Desipramine for Improving Cellular Signaling and Decreasing Symptoms of Major Depression
This study will determine the effectiveness of desipramine in improving cellular signaling, and thereby decreasing symptoms of depression in people with major depressive disorder (MDD).
|Study Design:||Allocation: Non-Randomized
Intervention Model: Single Group Assignment
Masking: Open Label
Primary Purpose: Treatment
|Official Title:||Psychopharmacology of Biogenic Amines in Depression|
- Measured at Weeks 1, 4, and 6: Catecholamine metabolism and blood cell adenylate cyclase activity
- Score on the 21-item Hamilton Depression Rating Scale
|Study Start Date:||August 1990|
|Estimated Study Completion Date:||July 1993|
MDD is a serious mental illness that can interfere with a person’s ability to eat, sleep, work, and enjoy activities that were once pleasurable. It is characterized by several symptoms, including as the following: persistent sad, anxious, or "empty" mood; feelings of hopelessness or pessimism; and feelings of guilt, worthlessness, or helplessness. The receptor-G protein-adenylate cyclase enzyme complex (AC enzyme complex) is a major cell signaling system in the brain, blood, and other tissues in the body. Changes in this signaling system among blood cells have been observed in people with major depressive disorder. Research has shown that treatment with the benzodiazepine alprazolam corrects the signaling problem, and thereby improves symptoms of MDD. This study will determine whether impairments in the AC enzyme complex exist among depressed individuals. This study will also evaluate the effectiveness of desipramine, an antidepressant, in improving blood cell signaling, and thereby decreasing symptoms of depression in people with major depressive disorder.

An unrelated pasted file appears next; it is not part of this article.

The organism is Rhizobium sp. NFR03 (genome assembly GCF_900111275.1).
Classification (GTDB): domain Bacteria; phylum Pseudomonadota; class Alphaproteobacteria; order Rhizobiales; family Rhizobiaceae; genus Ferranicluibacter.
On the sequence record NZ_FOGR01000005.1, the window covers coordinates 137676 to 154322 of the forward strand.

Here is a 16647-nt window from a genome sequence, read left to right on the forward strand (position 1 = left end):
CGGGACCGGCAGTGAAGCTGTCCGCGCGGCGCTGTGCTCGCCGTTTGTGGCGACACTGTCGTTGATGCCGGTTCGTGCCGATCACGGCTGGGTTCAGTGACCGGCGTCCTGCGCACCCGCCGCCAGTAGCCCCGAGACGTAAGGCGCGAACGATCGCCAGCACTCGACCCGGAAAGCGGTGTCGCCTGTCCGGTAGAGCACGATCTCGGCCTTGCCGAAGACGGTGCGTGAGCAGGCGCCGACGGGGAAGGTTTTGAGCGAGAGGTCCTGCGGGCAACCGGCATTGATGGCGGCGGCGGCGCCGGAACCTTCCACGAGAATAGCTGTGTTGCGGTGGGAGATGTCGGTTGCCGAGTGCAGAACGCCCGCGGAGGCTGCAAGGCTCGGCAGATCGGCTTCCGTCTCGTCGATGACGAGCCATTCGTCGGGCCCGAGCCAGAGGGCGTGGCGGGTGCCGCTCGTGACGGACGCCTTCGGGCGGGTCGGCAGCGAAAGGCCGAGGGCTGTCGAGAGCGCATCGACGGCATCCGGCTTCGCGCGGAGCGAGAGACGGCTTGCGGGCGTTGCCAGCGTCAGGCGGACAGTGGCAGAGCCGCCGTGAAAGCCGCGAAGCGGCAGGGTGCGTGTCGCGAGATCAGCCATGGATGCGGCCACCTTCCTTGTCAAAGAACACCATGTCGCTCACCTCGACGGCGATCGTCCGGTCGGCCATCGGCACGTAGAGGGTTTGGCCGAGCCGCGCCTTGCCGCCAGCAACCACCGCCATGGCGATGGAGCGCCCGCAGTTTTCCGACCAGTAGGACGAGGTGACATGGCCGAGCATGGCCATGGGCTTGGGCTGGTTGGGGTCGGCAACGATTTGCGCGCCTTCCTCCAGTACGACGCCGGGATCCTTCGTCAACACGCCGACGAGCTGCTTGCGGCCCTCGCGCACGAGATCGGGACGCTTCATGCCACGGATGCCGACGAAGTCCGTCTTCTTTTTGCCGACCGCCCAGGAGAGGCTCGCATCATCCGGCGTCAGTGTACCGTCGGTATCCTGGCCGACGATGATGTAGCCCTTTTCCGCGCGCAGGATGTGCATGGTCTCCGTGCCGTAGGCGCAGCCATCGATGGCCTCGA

Both healthy and depressed participants will be recruited for this study. All depressed participants in this study will first be assessed for depression severity using the Hamilton Depression Rating Scale. If eligible for the study, participants will be examined to determine AC enzyme complex functioning in both platelets and mononuclear leukocytes. A cohort of the depressed participants will be treated with desipramine. They will be examined to determine the drug’s effect on AC enzyme complex functioning, as well as its effect on MDD symptoms, at Weeks 1, 4, and 6.
|United States, Massachusetts|
|Massachusetts Mental Health Center|
|Boston, Massachusetts, United States, 02115|
|Principal Investigator:||Joseph J. Schildkraut, MD||Department of Psychiatry, Harvard Medical School|